Seeing Myself as a Mayan Mother

Thousands of years ago,
Mayans built superhighways
connecting impressive cities
later abandoned, now buried
beneath miles of jungle.

Like the dinosaur demise,
scientists can only speculate
what happened to the Mayans.

They suspect it was drought,
climate change amplified
by human behavior.

The Mayans left behind
the remnants of reservoirs,
pyramids, even ball courts.

We know they had great talent,
vast knowledge and numbers.

But we don’t know if they saw
the link between slashing trees
and impending doom.

Were they like us? Unwilling to give up
profits or pleasures. Politically divided.

I imagine a Mayan mother
in those final years, serving
her family dinner, urging them
to eat and enjoy before
anything changes.

And I see myself.

About the Poem

Laser-scanning technology has allowed archeologists to discover another Mayan city buried in a jungle in Mexico. In Guatemala, using the same laser technology, scientists found an organized network of ancient cities. Reading about these discoveries led me to more research contemplating the ecological reasons for the demise of Mayan civilization.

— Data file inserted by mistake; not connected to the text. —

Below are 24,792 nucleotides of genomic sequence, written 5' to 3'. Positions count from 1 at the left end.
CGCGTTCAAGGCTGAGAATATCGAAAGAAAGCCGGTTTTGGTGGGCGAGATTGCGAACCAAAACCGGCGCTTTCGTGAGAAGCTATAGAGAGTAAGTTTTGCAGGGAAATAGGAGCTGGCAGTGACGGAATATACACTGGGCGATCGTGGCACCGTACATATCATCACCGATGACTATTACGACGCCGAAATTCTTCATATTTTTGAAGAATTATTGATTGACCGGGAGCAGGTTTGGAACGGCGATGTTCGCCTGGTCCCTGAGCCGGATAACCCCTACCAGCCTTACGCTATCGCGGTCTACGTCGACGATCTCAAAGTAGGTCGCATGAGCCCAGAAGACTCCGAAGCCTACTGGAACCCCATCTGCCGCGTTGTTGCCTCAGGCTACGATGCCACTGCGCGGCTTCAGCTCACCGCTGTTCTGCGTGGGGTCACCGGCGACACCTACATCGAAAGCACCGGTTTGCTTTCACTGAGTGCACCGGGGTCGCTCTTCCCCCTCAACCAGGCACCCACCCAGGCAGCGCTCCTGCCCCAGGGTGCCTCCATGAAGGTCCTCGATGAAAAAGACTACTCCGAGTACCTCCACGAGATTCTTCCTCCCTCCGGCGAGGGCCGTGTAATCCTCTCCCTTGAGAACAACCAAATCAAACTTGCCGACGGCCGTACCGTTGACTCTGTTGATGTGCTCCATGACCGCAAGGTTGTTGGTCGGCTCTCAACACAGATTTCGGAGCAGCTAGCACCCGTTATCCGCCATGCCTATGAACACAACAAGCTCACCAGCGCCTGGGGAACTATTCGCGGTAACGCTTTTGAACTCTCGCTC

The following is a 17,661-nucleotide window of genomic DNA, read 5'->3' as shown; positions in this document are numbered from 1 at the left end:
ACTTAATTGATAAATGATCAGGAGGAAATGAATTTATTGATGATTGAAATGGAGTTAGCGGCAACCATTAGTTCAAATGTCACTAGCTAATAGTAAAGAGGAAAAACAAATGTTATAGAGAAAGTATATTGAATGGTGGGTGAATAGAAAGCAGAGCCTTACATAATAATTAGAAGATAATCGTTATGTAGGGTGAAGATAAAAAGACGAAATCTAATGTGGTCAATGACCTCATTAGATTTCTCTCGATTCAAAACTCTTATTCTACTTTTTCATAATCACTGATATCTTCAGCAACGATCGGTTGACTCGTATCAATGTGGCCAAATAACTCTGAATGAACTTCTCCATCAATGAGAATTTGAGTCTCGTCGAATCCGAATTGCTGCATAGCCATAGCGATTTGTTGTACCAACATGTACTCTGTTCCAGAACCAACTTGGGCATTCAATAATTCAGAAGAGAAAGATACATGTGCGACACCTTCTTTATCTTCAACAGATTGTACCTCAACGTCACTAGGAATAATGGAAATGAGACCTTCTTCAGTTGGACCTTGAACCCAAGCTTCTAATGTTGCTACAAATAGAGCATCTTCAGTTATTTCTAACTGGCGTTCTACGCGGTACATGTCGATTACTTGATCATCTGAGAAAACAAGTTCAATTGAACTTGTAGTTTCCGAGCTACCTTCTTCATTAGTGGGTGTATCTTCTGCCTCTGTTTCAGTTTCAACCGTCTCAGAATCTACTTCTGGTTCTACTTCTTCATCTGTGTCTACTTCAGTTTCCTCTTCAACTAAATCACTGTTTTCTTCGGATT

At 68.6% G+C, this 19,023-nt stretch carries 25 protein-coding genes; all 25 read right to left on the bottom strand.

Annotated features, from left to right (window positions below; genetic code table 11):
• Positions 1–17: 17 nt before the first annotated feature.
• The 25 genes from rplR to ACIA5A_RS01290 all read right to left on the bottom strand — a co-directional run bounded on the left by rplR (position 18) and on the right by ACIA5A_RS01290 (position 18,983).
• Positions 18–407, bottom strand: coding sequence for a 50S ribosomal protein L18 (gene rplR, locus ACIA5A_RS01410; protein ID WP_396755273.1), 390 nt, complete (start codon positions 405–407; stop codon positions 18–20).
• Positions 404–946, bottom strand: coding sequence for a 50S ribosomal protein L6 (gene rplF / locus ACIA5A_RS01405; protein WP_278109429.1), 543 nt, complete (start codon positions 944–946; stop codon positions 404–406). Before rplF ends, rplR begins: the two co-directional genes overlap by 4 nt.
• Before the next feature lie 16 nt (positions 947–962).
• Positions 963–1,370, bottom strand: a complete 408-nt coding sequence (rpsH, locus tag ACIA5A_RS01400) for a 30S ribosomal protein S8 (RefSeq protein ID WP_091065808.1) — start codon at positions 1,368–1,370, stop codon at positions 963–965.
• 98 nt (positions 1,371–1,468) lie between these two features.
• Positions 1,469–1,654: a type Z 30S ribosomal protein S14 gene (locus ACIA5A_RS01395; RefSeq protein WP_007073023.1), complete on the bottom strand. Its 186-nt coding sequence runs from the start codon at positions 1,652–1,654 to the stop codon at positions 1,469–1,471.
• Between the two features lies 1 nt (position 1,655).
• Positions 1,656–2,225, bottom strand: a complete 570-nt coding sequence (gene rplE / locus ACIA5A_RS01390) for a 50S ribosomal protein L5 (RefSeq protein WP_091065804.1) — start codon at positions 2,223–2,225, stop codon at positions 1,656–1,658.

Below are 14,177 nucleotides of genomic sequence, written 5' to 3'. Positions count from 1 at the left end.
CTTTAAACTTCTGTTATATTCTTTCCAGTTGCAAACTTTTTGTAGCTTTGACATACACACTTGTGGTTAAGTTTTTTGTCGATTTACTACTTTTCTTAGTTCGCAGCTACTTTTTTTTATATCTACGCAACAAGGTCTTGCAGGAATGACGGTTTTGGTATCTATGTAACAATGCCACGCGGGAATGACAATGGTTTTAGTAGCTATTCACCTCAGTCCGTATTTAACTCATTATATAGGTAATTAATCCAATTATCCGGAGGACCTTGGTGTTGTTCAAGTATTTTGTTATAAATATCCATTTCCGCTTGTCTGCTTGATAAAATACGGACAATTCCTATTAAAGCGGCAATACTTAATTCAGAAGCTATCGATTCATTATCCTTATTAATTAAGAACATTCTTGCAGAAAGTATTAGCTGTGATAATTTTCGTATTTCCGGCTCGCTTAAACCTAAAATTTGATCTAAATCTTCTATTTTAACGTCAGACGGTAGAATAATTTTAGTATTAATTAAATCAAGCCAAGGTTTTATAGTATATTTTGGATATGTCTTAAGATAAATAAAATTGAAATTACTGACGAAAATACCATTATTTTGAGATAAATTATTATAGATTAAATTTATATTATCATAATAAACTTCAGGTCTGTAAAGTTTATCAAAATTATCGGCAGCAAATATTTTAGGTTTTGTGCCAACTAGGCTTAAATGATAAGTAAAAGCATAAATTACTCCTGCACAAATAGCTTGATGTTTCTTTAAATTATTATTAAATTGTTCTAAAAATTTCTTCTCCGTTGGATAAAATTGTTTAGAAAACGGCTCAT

About the Author

Jacqueline Jules is the author of Manna in the Morning (Kelsay Books, 2021) and Itzhak Perlman’s Broken String, winner of the 2016 Helen Kay Chapbook Prize from Evening Street Press. Her newest collection, Smoke at the Pentagon: Poems to Remember, will be released by Bushel & Peck in August 2023. Visit

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